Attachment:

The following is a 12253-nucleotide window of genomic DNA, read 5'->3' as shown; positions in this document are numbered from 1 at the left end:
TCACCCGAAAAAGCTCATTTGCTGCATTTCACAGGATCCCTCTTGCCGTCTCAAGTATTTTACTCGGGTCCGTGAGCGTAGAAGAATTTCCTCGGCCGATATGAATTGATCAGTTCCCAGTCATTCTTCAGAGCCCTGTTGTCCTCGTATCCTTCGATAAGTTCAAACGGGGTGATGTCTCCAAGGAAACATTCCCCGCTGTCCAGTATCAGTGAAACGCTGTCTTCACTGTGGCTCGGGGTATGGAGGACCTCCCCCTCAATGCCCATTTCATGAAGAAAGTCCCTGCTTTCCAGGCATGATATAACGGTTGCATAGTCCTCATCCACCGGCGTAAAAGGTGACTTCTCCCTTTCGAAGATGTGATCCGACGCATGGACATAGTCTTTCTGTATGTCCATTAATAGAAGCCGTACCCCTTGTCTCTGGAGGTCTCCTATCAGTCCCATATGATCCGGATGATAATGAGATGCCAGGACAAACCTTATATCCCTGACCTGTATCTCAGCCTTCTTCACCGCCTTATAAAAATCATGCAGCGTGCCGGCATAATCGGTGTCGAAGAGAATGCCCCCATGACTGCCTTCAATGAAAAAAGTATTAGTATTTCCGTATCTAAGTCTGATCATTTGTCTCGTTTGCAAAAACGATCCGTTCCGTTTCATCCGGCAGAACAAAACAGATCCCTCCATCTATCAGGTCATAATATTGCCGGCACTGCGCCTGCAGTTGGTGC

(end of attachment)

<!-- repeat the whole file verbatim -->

The following is a 12253-nucleotide window of genomic DNA, read 5'->3' as shown; positions in this document are numbered from 1 at the left end:
TCACCCGAAAAAGCTCATTTGCTGCATTTCACAGGATCCCTCTTGCCGTCTCAAGTATTTTACTCGGGTCCGTGAGCGTAGAAGAATTTCCTCGGCCGATATGAATTGATCAGTTCCCAGTCATTCTTCAGAGCCCTGTTGTCCTCGTATCCTTCGATAAGTTCAAACGGGGTGATGTCTCCAAGGAAACATTCCCCGCTGTCCAGTATCAGTGAAACGCTGTCTTCACTGTGGCTCGGGGTATGGAGGACCTCCCCCTCAATGCCCATTTCATGAAGAAAGTCCCTGCTTTCCAGGCATGATATAACGGTTGCATAGTCCTCATCCACCGGCGTAAAAGGTGACTTCTCCCTTTCGAAGATGTGATCCGACGCATGGACATAGTCTTTCTGTATGTCCATTAATAGAAGCCGTACCCCTTGTCTCTGGAGGTCTCCTATCAGTCCCATATGATCCGGATGATAATGAGATGCCAGGACAAACCTTATATCCCTGACCTGTATCTCAGCCTTCTTCACCGCCTTATAAAAATCATGCAGCGTGCCGGCATAATCGGTGTCGAAGAGAATGCCCCCATGACTGCCTTCAATGAAAAAAGTATTAGTATTTCCGTATCTAAGTCTGATCATTTGTCTCGTTTGCAAAAACGATCCGTTCCGTTTCATCCGGCAGAACAAAACAGATCCCTCCATCTATCAGGTCATAATATTGCCGGCACTGCGCCTGCAGTTGGTGC